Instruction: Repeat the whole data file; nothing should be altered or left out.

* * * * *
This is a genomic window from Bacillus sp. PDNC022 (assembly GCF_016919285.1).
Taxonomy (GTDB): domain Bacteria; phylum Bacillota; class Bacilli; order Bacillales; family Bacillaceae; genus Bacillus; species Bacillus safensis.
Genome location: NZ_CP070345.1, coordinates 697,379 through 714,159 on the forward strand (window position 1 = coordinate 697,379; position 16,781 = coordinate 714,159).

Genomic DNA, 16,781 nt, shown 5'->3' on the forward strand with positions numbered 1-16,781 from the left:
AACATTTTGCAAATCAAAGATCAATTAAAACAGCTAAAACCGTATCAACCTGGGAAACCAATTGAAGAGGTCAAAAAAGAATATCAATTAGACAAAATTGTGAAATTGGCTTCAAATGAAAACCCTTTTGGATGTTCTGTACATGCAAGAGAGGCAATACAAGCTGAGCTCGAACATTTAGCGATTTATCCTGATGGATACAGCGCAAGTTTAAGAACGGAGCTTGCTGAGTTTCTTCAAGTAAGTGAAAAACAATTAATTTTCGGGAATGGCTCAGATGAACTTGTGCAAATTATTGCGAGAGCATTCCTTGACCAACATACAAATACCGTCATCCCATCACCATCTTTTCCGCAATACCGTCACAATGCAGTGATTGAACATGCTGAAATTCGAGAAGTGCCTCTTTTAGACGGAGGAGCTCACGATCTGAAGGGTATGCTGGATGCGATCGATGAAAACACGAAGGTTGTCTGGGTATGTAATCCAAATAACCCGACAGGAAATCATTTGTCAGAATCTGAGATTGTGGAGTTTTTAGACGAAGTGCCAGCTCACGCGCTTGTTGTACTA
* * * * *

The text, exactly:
This is a genomic window from Bacillus sp. PDNC022 (assembly GCF_016919285.1).
Taxonomy (GTDB): domain Bacteria; phylum Bacillota; class Bacilli; order Bacillales; family Bacillaceae; genus Bacillus; species Bacillus safensis.
Genome location: NZ_CP070345.1, coordinates 697,379 through 714,159 on the forward strand (window position 1 = coordinate 697,379; position 16,781 = coordinate 714,159).

Genomic DNA, 16,781 nt, shown 5'->3' on the forward strand with positions numbered 1-16,781 from the left:
AACATTTTGCAAATCAAAGATCAATTAAAACAGCTAAAACCGTATCAACCTGGGAAACCAATTGAAGAGGTCAAAAAAGAATATCAATTAGACAAAATTGTGAAATTGGCTTCAAATGAAAACCCTTTTGGATGTTCTGTACATGCAAGAGAGGCAATACAAGCTGAGCTCGAACATTTAGCGATTTATCCTGATGGATACAGCGCAAGTTTAAGAACGGAGCTTGCTGAGTTTCTTCAAGTAAGTGAAAAACAATTAATTTTCGGGAATGGCTCAGATGAACTTGTGCAAATTATTGCGAGAGCATTCCTTGACCAACATACAAATACCGTCATCCCATCACCATCTTTTCCGCAATACCGTCACAATGCAGTGATTGAACATGCTGAAATTCGAGAAGTGCCTCTTTTAGACGGAGGAGCTCACGATCTGAAGGGTATGCTGGATGCGATCGATGAAAACACGAAGGTTGTCTGGGTATGTAATCCAAATAACCCGACAGGAAATCATTTGTCAGAATCTGAGATTGTGGAGTTTTTAGACGAAGTGCCAGCTCACGCGCTTGTTGTACTA